Natural User Interface (NUI) is clearly intuitive; it annuls the GUI’s need to learn how to interact with the interface, which lately tends not to ease the user’s experience and discovery, but makes suggestions and recommendations. The author of the term NUI is Steve Mann: he personally devised few strategies opposite to ancient Command-Line Interface and now typical Graphical User Interface in last three decades of the twentieth century. Nevertheless, some researchers state NUI is not contrary to GUI, because in most cases the first one includes visual elements, which are the constant component of the second one; anyway, I’m talking about the whole concept, not just the technology aspect – and no one can deny the NUI is a true surrogate for WIMP.
Still can hardly imagine what Natural User Interface is? Well, as an example here’s a hydraulophone – a musical instrument that starts to play by physical interaction with fluid, mainly water. Hydraulophone was invented by the aforementioned pioneer of NUI Steve Mann. For clearer understanding of the instrument’s function mechanism just watch the video that demonstrates the hydraulophone musical performance.
Programming plays a huge role in the world that surrounds us, and though its uses are often purely functional, there is a growing community of artists who use the language of code as their medium. Their work includes everything from computer generated art to elaborate interactive installations, all with the goal of expanding our sense of what is possible with digital tools. To simplify the coding process, several platforms and libraries have been assembled to allow coders to cut through the nitty-gritty of programming and focus on the creative aspects of the project. These platforms all share a strong open source philosophy that encourages growth and experimentation, creating a rich community of artists that share their strategies and work with unprecedented openness.
Daniel Shiffman – Interactive Telecommunications Program at NYU http://www.shiffman.net/
Keith Butters – Barbarian Group http://barbariangroup.com/software/cinder_0_8_0
James George & Jonathan Minard – RGBDToolkit http://www.rgbdtoolkit.com/
*****Here’s a list of all the projects displayed!*****
Phyrid – https://soundcloud.com/phyrid
Jinx – http://www.youtube.com/watch?v=dCsVziasq-g
Hopeku – http://www.newgrounds.com/audio/listen/338635
Dexter Britain – https://soundcloud.com/dexterbritain
Milhaven – http://milhaven.bandcamp.com/track/look-victory
Binarpilot – http://www.jamendo.com/en/artist/1125/binaerpilot
The iOptik glasses and lenses aren’t a self-contained platform like Glass or Vuzix glasses, even leaving aside the bifurcated form factor. Instead, the company plans to partner with more consumer-facing brands that can help bring it to market. When that happens, it’ll target both the nascent heads-up display sector created by Project Glass and immersive gaming like what we’re seeing with the bulkier Oculus Rift. For now, prototypes are shipping for military testing — the Pentagon placed an order earlier this year.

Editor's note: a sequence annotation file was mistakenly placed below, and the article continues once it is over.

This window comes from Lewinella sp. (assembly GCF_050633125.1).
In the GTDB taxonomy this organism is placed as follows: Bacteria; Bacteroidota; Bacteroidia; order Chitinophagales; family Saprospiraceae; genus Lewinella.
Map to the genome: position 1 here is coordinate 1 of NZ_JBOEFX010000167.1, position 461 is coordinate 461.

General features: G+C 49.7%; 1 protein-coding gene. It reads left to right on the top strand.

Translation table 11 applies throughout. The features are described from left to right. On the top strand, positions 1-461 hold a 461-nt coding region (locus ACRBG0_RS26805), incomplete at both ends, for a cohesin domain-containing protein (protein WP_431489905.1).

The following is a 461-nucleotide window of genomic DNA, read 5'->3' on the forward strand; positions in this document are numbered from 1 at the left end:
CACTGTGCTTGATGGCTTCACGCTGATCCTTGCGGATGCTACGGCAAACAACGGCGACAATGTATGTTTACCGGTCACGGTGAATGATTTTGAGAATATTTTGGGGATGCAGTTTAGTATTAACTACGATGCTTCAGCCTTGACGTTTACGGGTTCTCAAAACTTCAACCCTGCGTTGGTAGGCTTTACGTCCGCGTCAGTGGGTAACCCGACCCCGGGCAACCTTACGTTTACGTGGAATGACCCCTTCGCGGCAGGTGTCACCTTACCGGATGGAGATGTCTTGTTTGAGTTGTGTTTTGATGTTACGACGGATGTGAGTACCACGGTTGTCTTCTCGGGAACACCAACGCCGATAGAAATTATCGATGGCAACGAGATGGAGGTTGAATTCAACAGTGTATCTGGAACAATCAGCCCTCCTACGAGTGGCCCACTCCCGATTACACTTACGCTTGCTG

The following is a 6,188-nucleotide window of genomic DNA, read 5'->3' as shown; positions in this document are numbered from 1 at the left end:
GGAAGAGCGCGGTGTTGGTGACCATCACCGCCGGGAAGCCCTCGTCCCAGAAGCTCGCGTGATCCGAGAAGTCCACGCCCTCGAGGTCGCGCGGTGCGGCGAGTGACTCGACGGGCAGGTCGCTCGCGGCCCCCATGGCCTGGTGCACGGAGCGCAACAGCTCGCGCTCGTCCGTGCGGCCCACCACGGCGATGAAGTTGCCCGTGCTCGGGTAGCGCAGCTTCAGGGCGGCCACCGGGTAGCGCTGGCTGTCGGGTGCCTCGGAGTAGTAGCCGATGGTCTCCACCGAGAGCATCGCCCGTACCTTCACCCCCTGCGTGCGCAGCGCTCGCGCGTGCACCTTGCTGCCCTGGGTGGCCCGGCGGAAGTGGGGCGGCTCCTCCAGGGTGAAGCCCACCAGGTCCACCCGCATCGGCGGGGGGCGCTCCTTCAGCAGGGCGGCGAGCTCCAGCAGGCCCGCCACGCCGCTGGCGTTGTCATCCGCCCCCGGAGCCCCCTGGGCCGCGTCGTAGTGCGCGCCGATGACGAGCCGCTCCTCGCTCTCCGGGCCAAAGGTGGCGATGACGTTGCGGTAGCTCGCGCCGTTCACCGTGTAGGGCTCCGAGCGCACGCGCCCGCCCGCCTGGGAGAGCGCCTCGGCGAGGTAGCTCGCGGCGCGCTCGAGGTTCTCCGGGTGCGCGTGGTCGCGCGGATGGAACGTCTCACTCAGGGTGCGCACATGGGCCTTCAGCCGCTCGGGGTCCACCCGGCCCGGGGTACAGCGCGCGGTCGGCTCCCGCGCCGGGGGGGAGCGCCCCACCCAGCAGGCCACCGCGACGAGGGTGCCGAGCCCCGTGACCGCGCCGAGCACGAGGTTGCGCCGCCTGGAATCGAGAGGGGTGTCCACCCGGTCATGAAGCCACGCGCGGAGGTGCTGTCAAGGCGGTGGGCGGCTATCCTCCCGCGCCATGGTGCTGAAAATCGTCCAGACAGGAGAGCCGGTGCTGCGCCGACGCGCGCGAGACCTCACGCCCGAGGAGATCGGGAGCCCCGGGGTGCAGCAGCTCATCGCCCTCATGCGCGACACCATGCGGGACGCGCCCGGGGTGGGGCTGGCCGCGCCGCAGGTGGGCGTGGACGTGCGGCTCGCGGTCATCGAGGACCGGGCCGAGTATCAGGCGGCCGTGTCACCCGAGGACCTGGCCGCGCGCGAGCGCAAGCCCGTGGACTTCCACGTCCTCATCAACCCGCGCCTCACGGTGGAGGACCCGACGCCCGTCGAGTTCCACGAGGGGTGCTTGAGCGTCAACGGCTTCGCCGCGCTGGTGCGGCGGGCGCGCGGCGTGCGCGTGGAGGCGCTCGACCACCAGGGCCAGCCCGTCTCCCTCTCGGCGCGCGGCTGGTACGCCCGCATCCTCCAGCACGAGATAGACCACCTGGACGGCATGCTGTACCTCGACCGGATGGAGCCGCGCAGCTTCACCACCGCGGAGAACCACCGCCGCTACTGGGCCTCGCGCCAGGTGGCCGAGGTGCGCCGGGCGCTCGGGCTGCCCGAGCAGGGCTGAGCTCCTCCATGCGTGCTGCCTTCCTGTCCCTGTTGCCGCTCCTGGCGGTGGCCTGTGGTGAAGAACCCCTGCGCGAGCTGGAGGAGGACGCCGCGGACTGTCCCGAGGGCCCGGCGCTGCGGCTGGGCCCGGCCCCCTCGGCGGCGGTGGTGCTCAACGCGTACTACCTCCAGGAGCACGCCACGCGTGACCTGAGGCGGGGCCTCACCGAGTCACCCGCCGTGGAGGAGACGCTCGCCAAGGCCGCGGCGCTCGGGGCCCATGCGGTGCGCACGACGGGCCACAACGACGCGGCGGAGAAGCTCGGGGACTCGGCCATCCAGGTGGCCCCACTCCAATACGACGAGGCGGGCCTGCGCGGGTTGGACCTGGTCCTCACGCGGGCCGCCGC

Skin Games represents an original interaction paradigm for computer games, building on the concept of “kinetic interfaces” and Spatial Augmented Reality: in ‘Skin Games’ the body acts simultaneously as the controller and as the (wildly deformable) projection surface on which to display the game’s output. This is a proof-of-principle demonstration rendered possible thanks to the Laser Sensing Display technology.
Innovega’s approach requires FDA approval because it involves wearing a specialized contact lens. And that process, co-founder and CEO Steve Willey told me, won’t be in the cards until 2014. Yet Willey, whose company is based in San Diego and Seattle, is making impressive progress and, unlike at last year’s CES, Willey now has a way to show how it all works. The goal here is to get away from the Google model, which uses what’s known as a glanceable display. When you look through those types of specialized glasses, you see a postage-stamp type image off to the side that shows media — your text messages, say, along with your Twitter feed or, potentially, ads. (It’s Google, after all.)
While this is great, Willey said it falls short of what people will eventually want — a full-media overlay that either becomes the only thing the user can see (as would be necessary for a video game), or a mix of media and reality. The problem with creating the full, panoramic view is that human eyes can’t focus on objects that are right up against them. That’s where the specialized contact lenses come in; Innovega’s lenses enable the wearer to focus on objects that are superclose while also focusing on whatever’s in the distance.
The other part of the setup is fairly simple: A small camera attaches to a pair of lightweight glasses — in theory, they could be any sports glasses — that projects the media onto the lenses. Because of the contact lenses, you — or, for now, the mannequin — can focus on an overlay displayed across the lens of the eyeglasses.